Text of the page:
Over the past two years, I have been studying the hydrologic cycle in West Greenland, primarily conducting a lake water balance to better understand the key components of the system: precipitation, evaporation, and transpiration.
There is limited knowledge of these processes in the Arctic and they will play an important role in the effects of future climate change in the region. I traveled to the Kangerlussuaq region of Greenland the past two summers as a member of the Dartmouth IGERT for Polar Environmental Change and of the iisPACS group (Isotopic Investigation of Sea-ice and Precipitation in the Arctic Climate System), led by Xiahong Feng and Eric Posmentier of Dartmouth College, and John Burkhart of the Norwegian Institute for Air Research.
Oh the places you’ll go!
Traveling to Kangerlussuaq is quite exciting! We flew with the Air National Guard’s 109th division on LC130 flights out of the Stratton ANG base in Scotia, NY. It was an awesome experience riding in these classic military planes, sitting in cargo netting, and even landing on the ice on our trip to Summit, Greenland.
Once in Kangerlussuaq, we stayed at KISS (Kangerlussuaq International Science Support) and on our first trip, we even camped out with the IGERT group near the ice edge on a beautiful lake for about a week. This provided an amazing setting for many delicious camp-cooked meals and great conversations among scientists of various disciplines sharing their knowledge.
Going with the flow
A simpler hydrologic cycle and often beautiful weather provide a great place to learn more about various processes in the water cycle. My research includes sampling the water of these lakes and measuring its hydrogen and oxygen isotopic composition. By looking at the isotopic balance of these lakes, in addition to the volume of water that moves in and out, we can gain a better understanding of the primary processes controlling these lakes – precipitation, evaporation, and transpiration.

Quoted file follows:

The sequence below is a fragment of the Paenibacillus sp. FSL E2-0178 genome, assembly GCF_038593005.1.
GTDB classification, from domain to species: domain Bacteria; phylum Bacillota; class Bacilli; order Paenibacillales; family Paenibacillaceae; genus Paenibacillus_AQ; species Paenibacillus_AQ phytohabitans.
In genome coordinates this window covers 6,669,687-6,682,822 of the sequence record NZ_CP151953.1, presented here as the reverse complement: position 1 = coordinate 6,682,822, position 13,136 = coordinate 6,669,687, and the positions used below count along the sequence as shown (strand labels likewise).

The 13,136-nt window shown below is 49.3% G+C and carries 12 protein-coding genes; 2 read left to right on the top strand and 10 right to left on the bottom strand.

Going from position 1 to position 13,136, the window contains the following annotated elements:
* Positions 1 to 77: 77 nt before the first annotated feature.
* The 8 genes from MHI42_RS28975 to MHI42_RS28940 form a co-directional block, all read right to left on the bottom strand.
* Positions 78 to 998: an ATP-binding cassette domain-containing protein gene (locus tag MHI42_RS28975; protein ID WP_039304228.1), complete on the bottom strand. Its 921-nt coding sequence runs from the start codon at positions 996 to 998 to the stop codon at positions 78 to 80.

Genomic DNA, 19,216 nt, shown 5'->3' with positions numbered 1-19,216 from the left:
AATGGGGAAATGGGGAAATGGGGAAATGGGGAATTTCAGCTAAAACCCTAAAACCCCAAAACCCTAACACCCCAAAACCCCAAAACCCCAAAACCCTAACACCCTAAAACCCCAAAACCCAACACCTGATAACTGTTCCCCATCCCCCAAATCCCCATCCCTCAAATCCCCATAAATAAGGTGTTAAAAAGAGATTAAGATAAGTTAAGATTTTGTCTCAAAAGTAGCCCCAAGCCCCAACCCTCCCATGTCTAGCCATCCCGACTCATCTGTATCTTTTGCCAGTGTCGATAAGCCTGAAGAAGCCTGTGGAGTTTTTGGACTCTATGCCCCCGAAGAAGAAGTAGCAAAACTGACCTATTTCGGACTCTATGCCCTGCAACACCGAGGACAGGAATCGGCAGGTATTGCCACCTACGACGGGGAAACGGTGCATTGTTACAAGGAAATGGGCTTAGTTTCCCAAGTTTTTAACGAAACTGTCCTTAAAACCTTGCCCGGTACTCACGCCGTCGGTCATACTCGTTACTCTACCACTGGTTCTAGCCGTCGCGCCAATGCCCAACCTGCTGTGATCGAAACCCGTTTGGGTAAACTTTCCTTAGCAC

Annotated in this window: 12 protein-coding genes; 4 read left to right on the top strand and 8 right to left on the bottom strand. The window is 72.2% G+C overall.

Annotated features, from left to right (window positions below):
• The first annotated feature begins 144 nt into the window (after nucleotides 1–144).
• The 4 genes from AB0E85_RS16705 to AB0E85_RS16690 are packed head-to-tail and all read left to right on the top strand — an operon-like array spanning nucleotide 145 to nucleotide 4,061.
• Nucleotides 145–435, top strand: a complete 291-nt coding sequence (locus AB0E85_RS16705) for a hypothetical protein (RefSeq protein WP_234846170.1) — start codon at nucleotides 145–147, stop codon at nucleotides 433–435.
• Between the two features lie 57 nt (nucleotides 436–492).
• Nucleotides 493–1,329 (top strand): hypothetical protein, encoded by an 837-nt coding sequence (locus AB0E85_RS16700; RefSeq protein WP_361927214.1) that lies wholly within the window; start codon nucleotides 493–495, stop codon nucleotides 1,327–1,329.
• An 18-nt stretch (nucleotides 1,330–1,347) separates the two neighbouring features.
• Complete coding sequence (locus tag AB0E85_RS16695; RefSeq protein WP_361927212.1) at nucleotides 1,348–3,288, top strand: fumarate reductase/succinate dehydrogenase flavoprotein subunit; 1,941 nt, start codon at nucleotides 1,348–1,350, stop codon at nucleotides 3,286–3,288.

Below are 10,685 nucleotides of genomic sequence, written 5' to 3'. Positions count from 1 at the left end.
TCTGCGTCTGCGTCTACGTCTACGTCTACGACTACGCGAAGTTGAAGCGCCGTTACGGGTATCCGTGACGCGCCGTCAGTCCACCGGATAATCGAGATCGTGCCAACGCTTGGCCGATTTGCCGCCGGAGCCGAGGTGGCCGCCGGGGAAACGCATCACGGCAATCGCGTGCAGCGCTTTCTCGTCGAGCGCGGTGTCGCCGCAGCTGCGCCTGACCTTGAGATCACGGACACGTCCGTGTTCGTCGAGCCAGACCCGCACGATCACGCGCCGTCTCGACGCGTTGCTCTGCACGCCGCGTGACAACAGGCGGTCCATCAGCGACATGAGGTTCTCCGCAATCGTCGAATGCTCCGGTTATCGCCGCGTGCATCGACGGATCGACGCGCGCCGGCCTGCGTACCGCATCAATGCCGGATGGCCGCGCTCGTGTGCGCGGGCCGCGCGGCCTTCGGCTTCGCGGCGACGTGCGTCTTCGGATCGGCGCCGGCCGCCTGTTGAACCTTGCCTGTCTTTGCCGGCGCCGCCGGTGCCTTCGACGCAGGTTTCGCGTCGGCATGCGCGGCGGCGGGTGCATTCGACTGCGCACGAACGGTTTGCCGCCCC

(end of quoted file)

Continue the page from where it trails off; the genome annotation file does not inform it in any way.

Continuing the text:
After sampling this past summer, we now have a record of three years of isotopic data in order to see how these lakes change from year to year. With the first time period being relatively dry and the past year very wet, we have a great contrast to help us learn more about the local hydrologic processes.
The weather is here…
In addition to sampling the lakes, we also measured the isotopic composition of the water vapor in the region around Kangerlussuaq and directly above the lakes. To do this, we drove around our LGR isotopic water vapor analyzer to measure the changes in isotopic composition across the landscape. In addition, we took the analyzer out onto the lakes to see how the composition changes over the water as we navigated a small inflatable boat across the lake.
We also took a variety of weather measurements including temperature, humidity, wind speed and direction, among others. We would either put our weather station on a tower attached to the truck as we drove around, or on a tower next to the lake we were sampling to provide addition information to understand evaporation rates.
In addition to the sampling work, I had a number of other great experiences exploring the region. We were able to do a lot of hiking across the tundra (we had to get to the lakes somehow!) which resulted in some incredible views of the lake filled landscape. Sitting up on a mountain while watching the sun set over the ice sheet is a memory I will never forget. We saw a ton of wildlife including musk ox, caribou, Arctic hare, and much more! We also met lots of great people along our journey.
These incredible journeys to Greenland would not have been possible without the logistical support by Polar Field Services and I will be forever grateful for all of their help. If you want to follow along with more of my groups’ adventures, feel free to check out the Dartmouth IGERT blog and the iisPACS blog.